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12/13/2010

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Cali Morrison

Well said, Phil! I too am an advocate for transparency in higher education and do believe that only in applying any reporting requirements across the board will higher education truly begin to make significant change. It's sad that the impetus for true investigation of outcomes has to be the threat of further regulation and possible loss of federal aid. If institutions are up to getting ahead of the game, they can begin with committing to and reporting on the data set for Transparency by Design and the College Choices for Adults website.

Sebastian R. Diaz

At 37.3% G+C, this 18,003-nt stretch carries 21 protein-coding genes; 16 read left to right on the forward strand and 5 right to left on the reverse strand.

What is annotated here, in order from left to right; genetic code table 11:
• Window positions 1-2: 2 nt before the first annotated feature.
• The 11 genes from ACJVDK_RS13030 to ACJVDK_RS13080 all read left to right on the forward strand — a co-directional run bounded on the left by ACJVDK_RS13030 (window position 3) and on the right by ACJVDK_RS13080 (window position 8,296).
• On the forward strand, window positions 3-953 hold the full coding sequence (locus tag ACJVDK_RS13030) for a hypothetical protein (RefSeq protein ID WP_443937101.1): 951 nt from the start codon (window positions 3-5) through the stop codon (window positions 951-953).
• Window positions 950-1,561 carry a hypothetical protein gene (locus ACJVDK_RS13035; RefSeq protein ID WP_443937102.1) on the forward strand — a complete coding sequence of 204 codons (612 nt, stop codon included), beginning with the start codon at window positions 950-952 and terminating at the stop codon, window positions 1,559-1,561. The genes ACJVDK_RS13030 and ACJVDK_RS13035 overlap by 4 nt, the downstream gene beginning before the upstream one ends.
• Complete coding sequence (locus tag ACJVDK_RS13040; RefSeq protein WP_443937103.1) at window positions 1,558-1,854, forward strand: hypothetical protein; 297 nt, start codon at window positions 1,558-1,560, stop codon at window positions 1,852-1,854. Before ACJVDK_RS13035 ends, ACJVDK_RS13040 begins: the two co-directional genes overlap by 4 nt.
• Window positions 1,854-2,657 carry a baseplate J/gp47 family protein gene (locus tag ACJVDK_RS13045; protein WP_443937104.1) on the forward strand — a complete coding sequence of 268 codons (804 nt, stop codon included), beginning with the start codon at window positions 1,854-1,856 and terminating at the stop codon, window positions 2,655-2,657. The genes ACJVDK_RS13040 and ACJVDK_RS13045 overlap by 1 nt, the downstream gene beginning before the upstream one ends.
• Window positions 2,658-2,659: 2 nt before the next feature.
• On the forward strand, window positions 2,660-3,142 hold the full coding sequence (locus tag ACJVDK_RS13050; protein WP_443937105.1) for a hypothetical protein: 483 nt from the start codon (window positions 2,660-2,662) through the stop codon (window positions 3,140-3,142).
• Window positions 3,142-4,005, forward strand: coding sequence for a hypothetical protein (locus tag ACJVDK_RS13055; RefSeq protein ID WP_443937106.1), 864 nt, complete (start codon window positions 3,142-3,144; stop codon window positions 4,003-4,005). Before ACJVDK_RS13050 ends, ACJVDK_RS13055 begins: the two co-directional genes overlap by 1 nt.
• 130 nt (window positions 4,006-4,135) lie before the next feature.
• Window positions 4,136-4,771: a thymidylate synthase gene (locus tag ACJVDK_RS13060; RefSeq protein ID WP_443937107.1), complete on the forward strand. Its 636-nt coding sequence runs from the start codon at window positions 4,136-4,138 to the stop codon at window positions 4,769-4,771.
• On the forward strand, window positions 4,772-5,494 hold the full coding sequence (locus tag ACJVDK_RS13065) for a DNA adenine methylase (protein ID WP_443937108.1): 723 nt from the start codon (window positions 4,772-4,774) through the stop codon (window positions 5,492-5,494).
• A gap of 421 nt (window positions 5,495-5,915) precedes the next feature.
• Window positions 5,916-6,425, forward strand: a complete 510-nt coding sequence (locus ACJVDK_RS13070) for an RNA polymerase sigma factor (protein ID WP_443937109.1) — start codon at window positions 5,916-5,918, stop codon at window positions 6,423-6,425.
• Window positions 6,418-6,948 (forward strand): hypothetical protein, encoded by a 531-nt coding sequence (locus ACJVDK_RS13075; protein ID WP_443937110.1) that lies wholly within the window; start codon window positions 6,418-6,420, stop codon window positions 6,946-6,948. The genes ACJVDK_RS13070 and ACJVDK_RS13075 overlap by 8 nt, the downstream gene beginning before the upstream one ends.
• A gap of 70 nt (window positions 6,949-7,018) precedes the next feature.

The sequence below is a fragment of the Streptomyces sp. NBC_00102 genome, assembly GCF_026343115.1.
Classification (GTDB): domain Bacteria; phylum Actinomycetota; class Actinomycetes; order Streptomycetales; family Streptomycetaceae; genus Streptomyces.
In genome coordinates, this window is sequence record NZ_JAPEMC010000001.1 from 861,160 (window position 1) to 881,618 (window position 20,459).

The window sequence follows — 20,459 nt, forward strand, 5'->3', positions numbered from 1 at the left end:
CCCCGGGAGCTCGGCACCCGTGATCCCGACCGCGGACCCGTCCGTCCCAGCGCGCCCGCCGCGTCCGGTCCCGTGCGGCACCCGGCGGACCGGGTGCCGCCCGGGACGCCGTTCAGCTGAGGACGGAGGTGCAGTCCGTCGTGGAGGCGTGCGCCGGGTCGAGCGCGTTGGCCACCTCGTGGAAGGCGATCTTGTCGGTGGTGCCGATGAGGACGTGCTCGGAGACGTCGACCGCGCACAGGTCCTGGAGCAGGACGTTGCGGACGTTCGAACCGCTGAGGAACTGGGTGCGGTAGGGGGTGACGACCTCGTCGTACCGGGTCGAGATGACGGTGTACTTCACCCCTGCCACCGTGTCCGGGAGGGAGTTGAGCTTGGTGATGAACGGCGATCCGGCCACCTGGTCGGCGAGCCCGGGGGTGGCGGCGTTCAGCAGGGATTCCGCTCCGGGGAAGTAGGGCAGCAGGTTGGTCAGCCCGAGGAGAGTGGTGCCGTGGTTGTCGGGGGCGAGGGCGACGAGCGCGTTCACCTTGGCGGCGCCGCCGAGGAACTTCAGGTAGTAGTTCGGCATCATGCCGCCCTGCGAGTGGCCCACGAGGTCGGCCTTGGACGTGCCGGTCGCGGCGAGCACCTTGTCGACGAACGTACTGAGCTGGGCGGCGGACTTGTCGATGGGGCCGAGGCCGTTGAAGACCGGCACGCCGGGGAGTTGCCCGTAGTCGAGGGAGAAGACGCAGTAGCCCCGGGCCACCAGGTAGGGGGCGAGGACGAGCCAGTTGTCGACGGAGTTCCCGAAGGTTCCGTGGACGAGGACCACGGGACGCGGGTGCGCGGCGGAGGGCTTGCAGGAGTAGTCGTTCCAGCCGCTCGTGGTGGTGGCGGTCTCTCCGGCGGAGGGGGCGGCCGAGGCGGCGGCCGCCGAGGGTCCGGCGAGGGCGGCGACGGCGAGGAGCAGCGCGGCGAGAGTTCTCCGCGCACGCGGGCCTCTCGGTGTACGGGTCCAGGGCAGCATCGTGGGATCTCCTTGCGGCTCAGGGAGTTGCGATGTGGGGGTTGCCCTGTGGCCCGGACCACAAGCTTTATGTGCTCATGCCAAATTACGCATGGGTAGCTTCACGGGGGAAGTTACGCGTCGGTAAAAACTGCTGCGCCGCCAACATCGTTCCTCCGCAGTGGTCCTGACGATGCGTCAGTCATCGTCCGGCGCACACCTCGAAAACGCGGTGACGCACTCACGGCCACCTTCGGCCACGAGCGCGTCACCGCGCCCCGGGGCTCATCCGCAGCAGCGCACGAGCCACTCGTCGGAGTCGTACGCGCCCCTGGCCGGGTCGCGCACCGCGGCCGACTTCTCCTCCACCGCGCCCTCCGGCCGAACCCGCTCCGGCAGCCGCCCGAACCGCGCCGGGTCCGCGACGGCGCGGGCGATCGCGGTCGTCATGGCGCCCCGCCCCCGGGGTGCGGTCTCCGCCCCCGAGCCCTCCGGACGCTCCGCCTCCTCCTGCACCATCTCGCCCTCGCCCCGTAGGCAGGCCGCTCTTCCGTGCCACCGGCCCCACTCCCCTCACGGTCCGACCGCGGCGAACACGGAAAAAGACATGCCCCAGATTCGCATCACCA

Phil, I can't help but think that in the words of Yogi B., "it's deja vu all over again." For years the K12 sector resisted attempts at transparency, using anecdotes rather than sound quantitative and qualitative data, and responding to any sensible attempts at accountability with, "Y'all don't understand, it's a K12 thing." Then the federal government responded with, "If y'all want our money, you'd better understand this NCLB thing." When are we going to learn that it's better to self-regulate than to wait for vindictive scrutiny to rain down from outside the academy? In the end, Phil, so many of us in public IHEs will be reminded (not so gently) who funds our paychecks. I'm afraid the Harking hearings are mild compared to what's coming.

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